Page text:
We first address defendant's challenges to plaintiff's subconstitutional claims. As noted, defendant argues that where, as here, an inmate initially was imprisoned under a lawful judgment, only a violation of the inmate's constitutional rights will support a habeas corpus claim asserting that any continued imprisonment is unlawful. Defendant relies on Bahrenfus v. Bachik, 106 Or App 46, 806 P2d 170, rev den 311 Or 643 (1991). In Bahrenfus, the plaintiffs alleged that, although they were within the jurisdiction of the Psychiatric Security Review Board, they were deprived of "the right to treatment under Oregon statutes and administrative rules." 106 Or App at 49. The plaintiffs' habeas corpus claims were premised on the theory that, because treatment had been withheld, they were being subjected to an improper type of imprisonment that was "little different from a prison inmate unlawfully placed in segregation or isolation." Id. at 49-50. We rejected that claim:

"Plaintiffs do not allege any restrictions beyond the possibility that they may have to serve the full term of their original commitment. They are not entitled to habeas corpus relief on the ground that they might be released sooner than their original term if they were to receive diagnosis and treatment." Id. at 50.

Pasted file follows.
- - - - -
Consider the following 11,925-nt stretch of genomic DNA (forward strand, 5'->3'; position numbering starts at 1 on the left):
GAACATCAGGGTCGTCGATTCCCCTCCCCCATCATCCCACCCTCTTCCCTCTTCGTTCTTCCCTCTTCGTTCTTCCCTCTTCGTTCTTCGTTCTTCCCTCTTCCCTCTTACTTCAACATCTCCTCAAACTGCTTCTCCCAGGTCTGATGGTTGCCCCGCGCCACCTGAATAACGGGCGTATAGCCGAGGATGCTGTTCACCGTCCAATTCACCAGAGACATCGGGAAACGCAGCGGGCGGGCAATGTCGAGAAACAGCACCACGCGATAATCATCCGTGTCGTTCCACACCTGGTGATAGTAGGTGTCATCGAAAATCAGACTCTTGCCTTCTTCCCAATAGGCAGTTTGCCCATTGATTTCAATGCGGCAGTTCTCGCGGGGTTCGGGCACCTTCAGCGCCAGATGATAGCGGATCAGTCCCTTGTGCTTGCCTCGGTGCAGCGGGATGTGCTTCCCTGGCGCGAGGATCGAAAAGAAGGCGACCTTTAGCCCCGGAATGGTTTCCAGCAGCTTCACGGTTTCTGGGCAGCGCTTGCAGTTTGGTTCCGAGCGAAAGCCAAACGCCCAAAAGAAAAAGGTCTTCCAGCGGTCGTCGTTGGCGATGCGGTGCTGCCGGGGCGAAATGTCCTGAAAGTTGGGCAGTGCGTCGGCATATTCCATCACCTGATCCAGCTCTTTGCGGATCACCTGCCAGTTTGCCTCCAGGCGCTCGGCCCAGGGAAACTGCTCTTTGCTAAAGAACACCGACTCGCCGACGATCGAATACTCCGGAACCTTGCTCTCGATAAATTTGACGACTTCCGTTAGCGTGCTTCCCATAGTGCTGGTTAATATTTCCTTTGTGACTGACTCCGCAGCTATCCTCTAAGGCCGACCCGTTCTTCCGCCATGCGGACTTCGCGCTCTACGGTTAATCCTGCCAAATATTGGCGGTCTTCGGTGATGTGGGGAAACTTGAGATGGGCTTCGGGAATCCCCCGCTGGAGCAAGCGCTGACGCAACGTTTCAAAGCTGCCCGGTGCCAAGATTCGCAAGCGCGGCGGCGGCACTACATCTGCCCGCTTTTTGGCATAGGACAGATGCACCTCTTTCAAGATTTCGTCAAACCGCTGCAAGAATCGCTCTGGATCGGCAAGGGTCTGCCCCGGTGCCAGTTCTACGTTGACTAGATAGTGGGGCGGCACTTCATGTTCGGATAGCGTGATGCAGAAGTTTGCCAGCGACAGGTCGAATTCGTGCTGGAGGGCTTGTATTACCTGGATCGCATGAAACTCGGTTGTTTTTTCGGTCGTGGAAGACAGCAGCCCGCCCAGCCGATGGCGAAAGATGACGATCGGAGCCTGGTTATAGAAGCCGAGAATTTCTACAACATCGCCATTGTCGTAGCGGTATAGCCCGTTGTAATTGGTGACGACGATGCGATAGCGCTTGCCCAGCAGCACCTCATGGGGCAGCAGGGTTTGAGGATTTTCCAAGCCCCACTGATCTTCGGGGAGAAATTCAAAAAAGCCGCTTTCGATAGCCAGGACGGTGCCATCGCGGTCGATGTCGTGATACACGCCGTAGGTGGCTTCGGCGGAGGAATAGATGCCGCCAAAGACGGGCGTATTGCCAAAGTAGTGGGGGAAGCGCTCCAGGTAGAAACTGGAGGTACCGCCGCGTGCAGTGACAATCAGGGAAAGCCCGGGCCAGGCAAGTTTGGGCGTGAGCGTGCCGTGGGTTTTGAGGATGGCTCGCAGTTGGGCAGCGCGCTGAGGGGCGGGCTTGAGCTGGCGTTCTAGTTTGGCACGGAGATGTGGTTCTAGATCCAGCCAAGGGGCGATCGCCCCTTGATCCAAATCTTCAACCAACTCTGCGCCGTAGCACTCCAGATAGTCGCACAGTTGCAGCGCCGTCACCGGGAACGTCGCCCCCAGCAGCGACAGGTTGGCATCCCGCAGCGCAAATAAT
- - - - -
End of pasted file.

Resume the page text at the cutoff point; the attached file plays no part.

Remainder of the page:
Habeas corpus relief is available where (1) an inmate challenges the authority for his or her original or continued confinement, see ORS 34.360(2) ("If the challenge is to the authority for confinement, the petition shall state, in substance * * * [t]hat such person is not imprisoned or restrained by virtue of any order, judgment, decree or process specified in ORS 34.330."); see also ORS 34.610; (2) the person is lawfully confined but is being subjected to further unlawful imprisonment, see Penrod/Brown v. Cupp, 283 Or 21, 28, 581 P2d 934 (1978); or (3) the person is lawfully confined but is being "deprived of a constitutional right that requires immediate judicial attention and for which no other timely remedy is practicably available"--often referred to as a "conditions of confinement" claim. ORS 34.362(2); see Penrod/Brown, 283 Or at 28. Plaintiff's claim falls within the first category. Although plaintiff acknowledges that the judgment under which he initially was imprisoned was lawful, he asserts that his imprisonment is no longer lawful due to "errors of the board in refusing his release." He makes that claim pursuant to ORS 34.610, which provides, in part:

"If it appears on the return that the prisoner is in custody by virtue of an order or civil process of any court legally constituted, or issued by an officer in the course of judicial proceedings before the officer, authorized by law, such prisoner shall be discharged * * * if * * * :

"* * * * *